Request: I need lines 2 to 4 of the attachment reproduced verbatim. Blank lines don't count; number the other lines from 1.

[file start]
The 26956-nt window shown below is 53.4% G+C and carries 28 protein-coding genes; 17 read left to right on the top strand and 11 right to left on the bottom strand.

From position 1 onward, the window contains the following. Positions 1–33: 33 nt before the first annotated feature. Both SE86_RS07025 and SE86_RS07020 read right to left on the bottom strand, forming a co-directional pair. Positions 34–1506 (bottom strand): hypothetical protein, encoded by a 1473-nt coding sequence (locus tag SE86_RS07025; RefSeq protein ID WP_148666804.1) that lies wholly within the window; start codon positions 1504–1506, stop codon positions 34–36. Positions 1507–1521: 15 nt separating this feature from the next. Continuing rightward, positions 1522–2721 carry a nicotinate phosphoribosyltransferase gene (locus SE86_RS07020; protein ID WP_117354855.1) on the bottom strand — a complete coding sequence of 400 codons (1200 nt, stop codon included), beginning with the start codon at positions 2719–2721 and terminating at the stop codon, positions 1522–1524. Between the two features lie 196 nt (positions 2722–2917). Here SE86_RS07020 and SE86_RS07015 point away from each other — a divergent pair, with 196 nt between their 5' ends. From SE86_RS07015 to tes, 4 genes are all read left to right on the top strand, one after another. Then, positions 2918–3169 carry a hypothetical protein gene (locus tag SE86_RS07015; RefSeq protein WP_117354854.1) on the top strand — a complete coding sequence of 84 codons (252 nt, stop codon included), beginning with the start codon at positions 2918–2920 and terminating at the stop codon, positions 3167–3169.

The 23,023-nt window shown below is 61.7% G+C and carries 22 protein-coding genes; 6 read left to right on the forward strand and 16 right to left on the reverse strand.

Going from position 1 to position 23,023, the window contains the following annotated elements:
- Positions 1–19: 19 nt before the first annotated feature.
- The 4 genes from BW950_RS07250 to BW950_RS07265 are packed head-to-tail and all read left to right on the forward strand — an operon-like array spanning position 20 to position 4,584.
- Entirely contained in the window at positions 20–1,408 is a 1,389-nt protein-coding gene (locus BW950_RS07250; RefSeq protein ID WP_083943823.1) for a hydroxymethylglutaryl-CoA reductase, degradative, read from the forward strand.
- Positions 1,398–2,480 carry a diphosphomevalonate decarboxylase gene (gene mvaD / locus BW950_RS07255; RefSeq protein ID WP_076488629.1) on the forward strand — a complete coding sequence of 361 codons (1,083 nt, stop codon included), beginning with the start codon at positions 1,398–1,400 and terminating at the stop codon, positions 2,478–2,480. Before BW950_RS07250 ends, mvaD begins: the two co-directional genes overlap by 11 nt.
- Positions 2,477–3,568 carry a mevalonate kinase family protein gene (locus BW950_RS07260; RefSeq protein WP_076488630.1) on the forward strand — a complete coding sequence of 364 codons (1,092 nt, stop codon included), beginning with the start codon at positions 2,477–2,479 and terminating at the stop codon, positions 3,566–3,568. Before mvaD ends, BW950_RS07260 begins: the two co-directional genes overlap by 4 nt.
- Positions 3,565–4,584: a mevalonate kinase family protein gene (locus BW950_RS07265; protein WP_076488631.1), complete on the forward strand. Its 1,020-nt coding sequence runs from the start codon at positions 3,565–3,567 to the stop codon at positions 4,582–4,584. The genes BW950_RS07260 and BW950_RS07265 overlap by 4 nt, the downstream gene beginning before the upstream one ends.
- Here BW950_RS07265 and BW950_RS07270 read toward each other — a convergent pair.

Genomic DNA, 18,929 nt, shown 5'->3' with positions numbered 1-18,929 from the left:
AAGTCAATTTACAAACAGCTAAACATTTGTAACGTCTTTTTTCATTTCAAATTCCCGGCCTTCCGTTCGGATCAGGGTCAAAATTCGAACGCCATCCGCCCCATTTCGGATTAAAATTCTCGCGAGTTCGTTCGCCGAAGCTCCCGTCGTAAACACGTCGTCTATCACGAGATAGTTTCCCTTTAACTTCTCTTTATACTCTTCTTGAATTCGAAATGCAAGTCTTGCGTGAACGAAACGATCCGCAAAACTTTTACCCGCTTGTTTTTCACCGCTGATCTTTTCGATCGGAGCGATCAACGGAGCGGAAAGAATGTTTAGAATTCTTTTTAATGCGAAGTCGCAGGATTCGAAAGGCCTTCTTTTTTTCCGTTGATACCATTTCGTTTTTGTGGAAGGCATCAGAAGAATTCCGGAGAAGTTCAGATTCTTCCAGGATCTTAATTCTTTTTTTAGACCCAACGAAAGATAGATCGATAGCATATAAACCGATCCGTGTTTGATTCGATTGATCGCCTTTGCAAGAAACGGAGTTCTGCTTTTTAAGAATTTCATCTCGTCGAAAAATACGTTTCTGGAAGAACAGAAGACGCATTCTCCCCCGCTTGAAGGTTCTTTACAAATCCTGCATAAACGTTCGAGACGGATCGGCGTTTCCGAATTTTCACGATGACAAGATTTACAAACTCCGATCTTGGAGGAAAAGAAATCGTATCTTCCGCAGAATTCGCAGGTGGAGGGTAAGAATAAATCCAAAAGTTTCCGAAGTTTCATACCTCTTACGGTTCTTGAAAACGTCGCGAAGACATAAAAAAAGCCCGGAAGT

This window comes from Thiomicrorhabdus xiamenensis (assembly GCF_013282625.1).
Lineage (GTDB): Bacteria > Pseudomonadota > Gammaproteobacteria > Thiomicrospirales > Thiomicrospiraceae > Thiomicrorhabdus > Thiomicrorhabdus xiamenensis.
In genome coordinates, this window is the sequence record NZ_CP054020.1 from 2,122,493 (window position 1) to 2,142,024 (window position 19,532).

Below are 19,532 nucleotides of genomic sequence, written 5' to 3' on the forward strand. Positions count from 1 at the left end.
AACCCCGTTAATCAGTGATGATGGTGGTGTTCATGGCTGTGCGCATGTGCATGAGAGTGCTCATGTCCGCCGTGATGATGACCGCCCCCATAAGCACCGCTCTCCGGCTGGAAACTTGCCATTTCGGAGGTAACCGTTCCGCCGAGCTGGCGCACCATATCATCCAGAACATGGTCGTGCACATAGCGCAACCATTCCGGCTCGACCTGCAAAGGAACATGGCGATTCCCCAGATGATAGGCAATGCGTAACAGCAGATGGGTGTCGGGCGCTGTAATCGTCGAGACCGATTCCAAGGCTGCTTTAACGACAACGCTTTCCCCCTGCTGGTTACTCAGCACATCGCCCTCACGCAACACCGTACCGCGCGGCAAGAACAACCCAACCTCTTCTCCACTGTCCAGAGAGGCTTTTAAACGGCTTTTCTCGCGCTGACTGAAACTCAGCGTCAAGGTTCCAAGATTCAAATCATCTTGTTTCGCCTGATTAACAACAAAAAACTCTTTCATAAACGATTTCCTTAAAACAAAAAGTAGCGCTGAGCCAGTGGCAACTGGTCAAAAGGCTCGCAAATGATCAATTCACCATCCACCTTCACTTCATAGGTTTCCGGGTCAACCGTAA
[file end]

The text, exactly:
From position 1 onward, the window contains the following. Positions 1–33: 33 nt before the first annotated feature. Both SE86_RS07025 and SE86_RS07020 read right to left on the bottom strand, forming a co-directional pair. Positions 34–1506 (bottom strand): hypothetical protein, encoded by a 1473-nt coding sequence (locus tag SE86_RS07025; RefSeq protein ID WP_148666804.1) that lies wholly within the window; start codon positions 1504–1506, stop codon positions 34–36. Positions 1507–1521: 15 nt separating this feature from the next. Continuing rightward, positions 1522–2721 carry a nicotinate phosphoribosyltransferase gene (locus SE86_RS07020; protein ID WP_117354855.1) on the bottom strand — a complete coding sequence of 400 codons (1200 nt, stop codon included), beginning with the start codon at positions 2719–2721 and terminating at the stop codon, positions 1522–1524. Between the two features lie 196 nt (positions 2722–2917). Here SE86_RS07020 and SE86_RS07015 point away from each other — a divergent pair, with 196 nt between their 5' ends. From SE86_RS07015 to tes, 4 genes are all read left to right on the top strand, one after another. Then, positions 2918–3169 carry a hypothetical protein gene (locus tag SE86_RS07015; RefSeq protein WP_117354854.1) on the top strand — a complete coding sequence of 84 codons (252 nt, stop codon included), beginning with the start codon at positions 2918–2920 and terminating at the stop codon, positions 3167–3169.

The 23,023-nt window shown below is 61.7% G+C and carries 22 protein-coding genes; 6 read left to right on the forward strand and 16 right to left on the reverse strand.

Going from position 1 to position 23,023, the window contains the following annotated elements: